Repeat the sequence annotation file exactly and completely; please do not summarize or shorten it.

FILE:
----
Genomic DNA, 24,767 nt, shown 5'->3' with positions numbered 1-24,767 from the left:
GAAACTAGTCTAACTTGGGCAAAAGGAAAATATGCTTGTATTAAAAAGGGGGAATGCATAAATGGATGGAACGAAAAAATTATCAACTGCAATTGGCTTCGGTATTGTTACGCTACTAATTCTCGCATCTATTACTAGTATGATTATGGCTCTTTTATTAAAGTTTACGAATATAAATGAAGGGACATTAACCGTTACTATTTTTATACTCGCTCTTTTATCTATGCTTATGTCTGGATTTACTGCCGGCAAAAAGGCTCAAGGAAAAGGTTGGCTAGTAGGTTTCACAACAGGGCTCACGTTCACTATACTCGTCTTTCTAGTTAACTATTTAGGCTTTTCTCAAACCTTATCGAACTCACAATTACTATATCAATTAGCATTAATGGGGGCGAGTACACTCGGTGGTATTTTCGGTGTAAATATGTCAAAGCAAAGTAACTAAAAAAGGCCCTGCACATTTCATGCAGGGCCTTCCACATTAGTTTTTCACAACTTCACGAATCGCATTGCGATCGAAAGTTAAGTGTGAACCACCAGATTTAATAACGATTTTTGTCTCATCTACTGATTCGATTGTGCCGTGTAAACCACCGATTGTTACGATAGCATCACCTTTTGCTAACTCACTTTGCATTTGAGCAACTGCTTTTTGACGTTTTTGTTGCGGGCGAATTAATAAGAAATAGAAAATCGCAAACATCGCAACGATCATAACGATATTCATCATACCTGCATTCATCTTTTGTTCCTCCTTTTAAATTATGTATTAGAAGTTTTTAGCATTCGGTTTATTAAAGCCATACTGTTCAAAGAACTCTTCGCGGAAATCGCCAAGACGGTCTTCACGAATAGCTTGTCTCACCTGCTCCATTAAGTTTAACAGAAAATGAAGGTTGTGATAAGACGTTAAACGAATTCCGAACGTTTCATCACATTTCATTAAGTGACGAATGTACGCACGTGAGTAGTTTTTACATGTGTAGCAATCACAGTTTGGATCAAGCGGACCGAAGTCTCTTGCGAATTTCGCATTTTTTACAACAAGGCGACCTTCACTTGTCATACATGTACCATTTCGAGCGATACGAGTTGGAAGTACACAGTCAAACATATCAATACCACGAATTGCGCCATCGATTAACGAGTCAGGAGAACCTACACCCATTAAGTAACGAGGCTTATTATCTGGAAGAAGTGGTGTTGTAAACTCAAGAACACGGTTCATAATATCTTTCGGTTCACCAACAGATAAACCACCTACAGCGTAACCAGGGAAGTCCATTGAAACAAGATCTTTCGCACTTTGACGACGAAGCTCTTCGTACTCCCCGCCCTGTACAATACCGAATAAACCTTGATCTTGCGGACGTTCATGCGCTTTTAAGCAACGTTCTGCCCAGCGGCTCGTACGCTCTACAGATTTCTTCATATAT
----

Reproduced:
Genomic DNA, 24,767 nt, shown 5'->3' with positions numbered 1-24,767 from the left:
GAAACTAGTCTAACTTGGGCAAAAGGAAAATATGCTTGTATTAAAAAGGGGGAATGCATAAATGGATGGAACGAAAAAATTATCAACTGCAATTGGCTTCGGTATTGTTACGCTACTAATTCTCGCATCTATTACTAGTATGATTATGGCTCTTTTATTAAAGTTTACGAATATAAATGAAGGGACATTAACCGTTACTATTTTTATACTCGCTCTTTTATCTATGCTTATGTCTGGATTTACTGCCGGCAAAAAGGCTCAAGGAAAAGGTTGGCTAGTAGGTTTCACAACAGGGCTCACGTTCACTATACTCGTCTTTCTAGTTAACTATTTAGGCTTTTCTCAAACCTTATCGAACTCACAATTACTATATCAATTAGCATTAATGGGGGCGAGTACACTCGGTGGTATTTTCGGTGTAAATATGTCAAAGCAAAGTAACTAAAAAAGGCCCTGCACATTTCATGCAGGGCCTTCCACATTAGTTTTTCACAACTTCACGAATCGCATTGCGATCGAAAGTTAAGTGTGAACCACCAGATTTAATAACGATTTTTGTCTCATCTACTGATTCGATTGTGCCGTGTAAACCACCGATTGTTACGATAGCATCACCTTTTGCTAACTCACTTTGCATTTGAGCAACTGCTTTTTGACGTTTTTGTTGCGGGCGAATTAATAAGAAATAGAAAATCGCAAACATCGCAACGATCATAACGATATTCATCATACCTGCATTCATCTTTTGTTCCTCCTTTTAAATTATGTATTAGAAGTTTTTAGCATTCGGTTTATTAAAGCCATACTGTTCAAAGAACTCTTCGCGGAAATCGCCAAGACGGTCTTCACGAATAGCTTGTCTCACCTGCTCCATTAAGTTTAACAGAAAATGAAGGTTGTGATAAGACGTTAAACGAATTCCGAACGTTTCATCACATTTCATTAAGTGACGAATGTACGCACGTGAGTAGTTTTTACATGTGTAGCAATCACAGTTTGGATCAAGCGGACCGAAGTCTCTTGCGAATTTCGCATTTTTTACAACAAGGCGACCTTCACTTGTCATACATGTACCATTTCGAGCGATACGAGTTGGAAGTACACAGTCAAACATATCAATACCACGAATTGCGCCATCGATTAACGAGTCAGGAGAACCTACACCCATTAAGTAACGAGGCTTATTATCTGGAAGAAGTGGTGTTGTAAACTCAAGAACACGGTTCATAATATCTTTCGGTTCACCAACAGATAAACCACCTACAGCGTAACCAGGGAAGTCCATTGAAACAAGATCTTTCGCACTTTGACGACGAAGCTCTTCGTACTCCCCGCCCTGTACAATACCGAATAAACCTTGATCTTGCGGACGTTCATGCGCTTTTAAGCAACGTTCTGCCCAGCGGCTCGTACGCTCTACAGATTTCTTCATATAT